Don't Stop Believin': The Best Music Moments In The Sopranos

"The Sopranos" is known for its diverse soundtrack that series creator David Chase, producer Martin Bruestle, and music editor Kathryn Dayak (and occasionally Steven Van Zandt, E Street Band member and Silvio Dante actor) carefully selected. Pre-recorded music is often chosen after completing the production and editing of an episode, but occasionally sequences are filmed to match the songs picked beforehand. In "The Sopranos: Selected Scripts from Three Seasons," Chase elaborates on why he uses popular songs and little to no original compositions:

 "I sometimes see the music as another character, the lyrics of songs functioning as a Greek chorus, sometimes — but not always — summing up or commenting on events in the story ... Mostly the music fosters a feeling or mood."

Chase masterfully curates music from an assortment of moods, genres, and artists to voice the inner emotional life of his characters and their relationship to contemporary culture. This sonic tapestry amplifies the story being told and the themes of suburban family life, modern psychotherapy, masculinity, the traditions of the Italian-American mafia, and more. The predominant use of rock and roll music reflects both the ensemble's baby boomer tastes and the series' New Jersey locale which was home to a unique rock club scene down the shore. Chase uses music to create striking moments where the song meets the image in the most perfect way. Here are some of the best examples.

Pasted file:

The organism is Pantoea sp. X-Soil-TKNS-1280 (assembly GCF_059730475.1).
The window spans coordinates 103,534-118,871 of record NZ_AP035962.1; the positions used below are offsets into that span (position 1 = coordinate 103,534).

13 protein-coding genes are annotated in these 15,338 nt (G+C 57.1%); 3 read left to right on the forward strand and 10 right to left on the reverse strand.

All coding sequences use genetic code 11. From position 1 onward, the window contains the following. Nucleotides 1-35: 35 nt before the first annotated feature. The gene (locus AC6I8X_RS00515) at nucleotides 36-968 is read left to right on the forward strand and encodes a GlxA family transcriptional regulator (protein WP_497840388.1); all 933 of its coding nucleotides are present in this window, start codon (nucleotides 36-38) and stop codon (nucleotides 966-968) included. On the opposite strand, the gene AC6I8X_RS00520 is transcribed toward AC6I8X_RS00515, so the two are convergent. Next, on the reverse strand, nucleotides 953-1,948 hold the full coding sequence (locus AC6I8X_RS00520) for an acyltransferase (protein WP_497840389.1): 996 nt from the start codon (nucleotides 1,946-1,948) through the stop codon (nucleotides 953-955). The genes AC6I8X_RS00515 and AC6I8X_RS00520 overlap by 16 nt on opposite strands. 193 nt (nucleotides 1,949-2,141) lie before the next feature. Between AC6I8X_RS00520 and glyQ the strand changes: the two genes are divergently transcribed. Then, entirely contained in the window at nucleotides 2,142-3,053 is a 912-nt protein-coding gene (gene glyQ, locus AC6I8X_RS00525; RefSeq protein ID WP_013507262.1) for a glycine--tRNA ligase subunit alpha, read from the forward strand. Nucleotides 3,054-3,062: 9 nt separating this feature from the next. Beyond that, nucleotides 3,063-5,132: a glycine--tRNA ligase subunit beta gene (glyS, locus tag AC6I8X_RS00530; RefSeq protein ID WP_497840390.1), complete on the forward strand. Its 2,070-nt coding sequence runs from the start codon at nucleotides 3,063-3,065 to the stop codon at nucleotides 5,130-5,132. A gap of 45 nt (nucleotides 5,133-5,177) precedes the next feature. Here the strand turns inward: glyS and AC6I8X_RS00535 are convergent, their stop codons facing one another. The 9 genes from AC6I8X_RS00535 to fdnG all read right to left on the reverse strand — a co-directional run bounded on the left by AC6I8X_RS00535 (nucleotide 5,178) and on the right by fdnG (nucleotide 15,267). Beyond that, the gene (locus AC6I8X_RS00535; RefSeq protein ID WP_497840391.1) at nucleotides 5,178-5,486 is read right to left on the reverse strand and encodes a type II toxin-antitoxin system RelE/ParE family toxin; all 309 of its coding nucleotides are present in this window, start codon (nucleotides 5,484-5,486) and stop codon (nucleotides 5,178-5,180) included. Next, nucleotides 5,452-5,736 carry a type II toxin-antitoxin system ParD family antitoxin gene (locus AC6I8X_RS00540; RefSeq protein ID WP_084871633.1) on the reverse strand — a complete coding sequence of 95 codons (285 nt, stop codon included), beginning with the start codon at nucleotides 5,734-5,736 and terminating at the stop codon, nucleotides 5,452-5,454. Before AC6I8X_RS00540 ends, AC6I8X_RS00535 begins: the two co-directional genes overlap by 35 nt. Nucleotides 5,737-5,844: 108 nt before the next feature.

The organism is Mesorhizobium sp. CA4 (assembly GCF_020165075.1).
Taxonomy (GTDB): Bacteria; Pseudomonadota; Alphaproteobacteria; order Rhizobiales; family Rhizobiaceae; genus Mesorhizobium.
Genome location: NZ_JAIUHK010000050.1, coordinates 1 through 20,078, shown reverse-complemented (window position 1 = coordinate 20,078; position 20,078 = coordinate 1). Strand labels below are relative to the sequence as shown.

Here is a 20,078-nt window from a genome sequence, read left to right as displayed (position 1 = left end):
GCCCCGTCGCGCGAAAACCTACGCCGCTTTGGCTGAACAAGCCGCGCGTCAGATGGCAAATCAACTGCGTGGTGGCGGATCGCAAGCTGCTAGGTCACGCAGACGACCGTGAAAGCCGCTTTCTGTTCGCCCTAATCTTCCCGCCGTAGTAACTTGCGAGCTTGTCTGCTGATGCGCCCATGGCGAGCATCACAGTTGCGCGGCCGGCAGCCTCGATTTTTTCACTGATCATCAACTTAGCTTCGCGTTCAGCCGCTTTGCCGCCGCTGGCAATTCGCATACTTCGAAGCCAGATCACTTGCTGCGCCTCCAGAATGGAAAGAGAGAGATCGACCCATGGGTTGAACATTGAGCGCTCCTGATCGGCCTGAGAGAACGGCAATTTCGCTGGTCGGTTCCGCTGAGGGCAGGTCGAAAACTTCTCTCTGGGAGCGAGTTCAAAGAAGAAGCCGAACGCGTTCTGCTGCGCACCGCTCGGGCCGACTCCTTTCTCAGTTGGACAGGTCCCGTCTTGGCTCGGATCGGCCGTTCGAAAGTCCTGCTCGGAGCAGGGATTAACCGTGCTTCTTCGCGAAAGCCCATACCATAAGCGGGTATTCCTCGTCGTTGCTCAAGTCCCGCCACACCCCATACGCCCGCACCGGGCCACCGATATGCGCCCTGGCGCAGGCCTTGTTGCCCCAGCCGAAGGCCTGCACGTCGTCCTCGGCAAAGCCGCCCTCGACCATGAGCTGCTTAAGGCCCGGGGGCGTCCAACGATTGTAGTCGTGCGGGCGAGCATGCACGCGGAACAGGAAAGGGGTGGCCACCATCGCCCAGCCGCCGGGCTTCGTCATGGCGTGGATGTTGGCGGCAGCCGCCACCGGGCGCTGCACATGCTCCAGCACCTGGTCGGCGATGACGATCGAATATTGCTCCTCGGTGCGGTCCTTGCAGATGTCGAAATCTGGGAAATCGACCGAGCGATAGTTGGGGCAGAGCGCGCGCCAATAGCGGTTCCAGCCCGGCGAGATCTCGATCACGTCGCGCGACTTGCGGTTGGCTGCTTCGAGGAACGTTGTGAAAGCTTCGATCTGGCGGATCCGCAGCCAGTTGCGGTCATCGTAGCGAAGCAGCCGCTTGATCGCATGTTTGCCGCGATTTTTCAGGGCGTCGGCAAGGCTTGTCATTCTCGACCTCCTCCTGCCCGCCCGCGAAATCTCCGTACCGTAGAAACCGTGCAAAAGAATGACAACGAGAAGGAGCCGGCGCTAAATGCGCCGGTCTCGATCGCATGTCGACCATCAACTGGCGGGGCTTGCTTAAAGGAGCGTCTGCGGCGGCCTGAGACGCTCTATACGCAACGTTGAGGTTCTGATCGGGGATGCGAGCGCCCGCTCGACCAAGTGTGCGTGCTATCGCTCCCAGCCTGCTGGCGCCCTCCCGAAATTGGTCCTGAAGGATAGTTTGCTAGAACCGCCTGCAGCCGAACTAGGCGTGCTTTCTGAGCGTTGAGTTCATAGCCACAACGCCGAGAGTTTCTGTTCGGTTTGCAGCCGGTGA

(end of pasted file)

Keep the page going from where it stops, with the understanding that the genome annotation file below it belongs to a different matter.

15. 'It Was a Very Good Year' in 'Guy Walks Into a Psychiatrist's Office...,' Season 2, Episode 1

No other singer (besides Bruce Springsteen, who appears later in this list) epitomizes New Jersey as much as Frank Sinatra. Sinatra's intoxicating croon in the dreamy, nostalgic ballad "It Was a Very Good Year" underscores the characters' past year in a montage during the first episode of season 2: Tony counts money and has sex with his mistress before crawling in bed next to Carmela, Paulie has sex in the back room of the Bada Bing, Livia does physical therapy in the hospital, Christopher snorts cocaine, Uncle Junior walks alongside his fellow cellmates, Meadow learns to drive, A.J. gets ready for school, and so on. The lush strings and pensive lyrics are well-suited to this leisurely and elegant re-introduction of the main characters.